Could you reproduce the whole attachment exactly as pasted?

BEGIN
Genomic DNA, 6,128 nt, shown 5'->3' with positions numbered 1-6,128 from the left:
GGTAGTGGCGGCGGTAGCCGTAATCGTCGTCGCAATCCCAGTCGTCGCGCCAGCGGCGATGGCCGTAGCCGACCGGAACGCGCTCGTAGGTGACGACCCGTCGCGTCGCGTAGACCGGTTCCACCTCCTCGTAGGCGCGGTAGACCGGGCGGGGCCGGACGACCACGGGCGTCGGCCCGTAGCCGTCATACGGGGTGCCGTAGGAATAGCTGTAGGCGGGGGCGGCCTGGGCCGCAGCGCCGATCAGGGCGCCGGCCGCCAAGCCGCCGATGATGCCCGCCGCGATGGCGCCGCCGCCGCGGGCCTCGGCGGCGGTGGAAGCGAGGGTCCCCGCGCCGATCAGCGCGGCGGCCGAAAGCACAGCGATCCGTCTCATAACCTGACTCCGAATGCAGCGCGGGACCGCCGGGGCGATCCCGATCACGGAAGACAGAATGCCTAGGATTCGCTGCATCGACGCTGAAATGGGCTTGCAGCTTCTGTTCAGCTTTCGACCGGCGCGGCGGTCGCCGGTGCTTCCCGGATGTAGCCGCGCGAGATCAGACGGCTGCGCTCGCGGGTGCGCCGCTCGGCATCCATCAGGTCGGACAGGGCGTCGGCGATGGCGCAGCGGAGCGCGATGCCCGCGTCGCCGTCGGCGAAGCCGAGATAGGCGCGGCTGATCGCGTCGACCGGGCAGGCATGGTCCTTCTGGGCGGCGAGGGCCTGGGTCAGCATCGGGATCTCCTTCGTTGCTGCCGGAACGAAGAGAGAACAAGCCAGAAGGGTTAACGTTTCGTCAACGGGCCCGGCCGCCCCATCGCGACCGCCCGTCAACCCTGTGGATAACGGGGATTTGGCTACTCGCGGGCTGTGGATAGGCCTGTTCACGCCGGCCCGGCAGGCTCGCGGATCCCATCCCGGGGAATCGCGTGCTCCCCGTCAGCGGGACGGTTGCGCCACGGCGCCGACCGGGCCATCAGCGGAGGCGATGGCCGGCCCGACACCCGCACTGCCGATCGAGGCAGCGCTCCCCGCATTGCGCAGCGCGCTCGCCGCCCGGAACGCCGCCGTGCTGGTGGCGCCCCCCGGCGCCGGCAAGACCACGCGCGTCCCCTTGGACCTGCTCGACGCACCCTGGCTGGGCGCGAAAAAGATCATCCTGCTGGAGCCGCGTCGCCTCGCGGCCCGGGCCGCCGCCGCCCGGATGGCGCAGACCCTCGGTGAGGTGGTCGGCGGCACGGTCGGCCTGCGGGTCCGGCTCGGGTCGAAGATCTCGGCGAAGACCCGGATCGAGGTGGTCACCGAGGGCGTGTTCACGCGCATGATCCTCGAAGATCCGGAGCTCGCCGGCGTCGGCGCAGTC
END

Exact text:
Genomic DNA, 6,128 nt, shown 5'->3' with positions numbered 1-6,128 from the left:
GGTAGTGGCGGCGGTAGCCGTAATCGTCGTCGCAATCCCAGTCGTCGCGCCAGCGGCGATGGCCGTAGCCGACCGGAACGCGCTCGTAGGTGACGACCCGTCGCGTCGCGTAGACCGGTTCCACCTCCTCGTAGGCGCGGTAGACCGGGCGGGGCCGGACGACCACGGGCGTCGGCCCGTAGCCGTCATACGGGGTGCCGTAGGAATAGCTGTAGGCGGGGGCGGCCTGGGCCGCAGCGCCGATCAGGGCGCCGGCCGCCAAGCCGCCGATGATGCCCGCCGCGATGGCGCCGCCGCCGCGGGCCTCGGCGGCGGTGGAAGCGAGGGTCCCCGCGCCGATCAGCGCGGCGGCCGAAAGCACAGCGATCCGTCTCATAACCTGACTCCGAATGCAGCGCGGGACCGCCGGGGCGATCCCGATCACGGAAGACAGAATGCCTAGGATTCGCTGCATCGACGCTGAAATGGGCTTGCAGCTTCTGTTCAGCTTTCGACCGGCGCGGCGGTCGCCGGTGCTTCCCGGATGTAGCCGCGCGAGATCAGACGGCTGCGCTCGCGGGTGCGCCGCTCGGCATCCATCAGGTCGGACAGGGCGTCGGCGATGGCGCAGCGGAGCGCGATGCCCGCGTCGCCGTCGGCGAAGCCGAGATAGGCGCGGCTGATCGCGTCGACCGGGCAGGCATGGTCCTTCTGGGCGGCGAGGGCCTGGGTCAGCATCGGGATCTCCTTCGTTGCTGCCGGAACGAAGAGAGAACAAGCCAGAAGGGTTAACGTTTCGTCAACGGGCCCGGCCGCCCCATCGCGACCGCCCGTCAACCCTGTGGATAACGGGGATTTGGCTACTCGCGGGCTGTGGATAGGCCTGTTCACGCCGGCCCGGCAGGCTCGCGGATCCCATCCCGGGGAATCGCGTGCTCCCCGTCAGCGGGACGGTTGCGCCACGGCGCCGACCGGGCCATCAGCGGAGGCGATGGCCGGCCCGACACCCGCACTGCCGATCGAGGCAGCGCTCCCCGCATTGCGCAGCGCGCTCGCCGCCCGGAACGCCGCCGTGCTGGTGGCGCCCCCCGGCGCCGGCAAGACCACGCGCGTCCCCTTGGACCTGCTCGACGCACCCTGGCTGGGCGCGAAAAAGATCATCCTGCTGGAGCCGCGTCGCCTCGCGGCCCGGGCCGCCGCCGCCCGGATGGCGCAGACCCTCGGTGAGGTGGTCGGCGGCACGGTCGGCCTGCGGGTCCGGCTCGGGTCGAAGATCTCGGCGAAGACCCGGATCGAGGTGGTCACCGAGGGCGTGTTCACGCGCATGATCCTCGAAGATCCGGAGCTCGCCGGCGTCGGCGCAGTC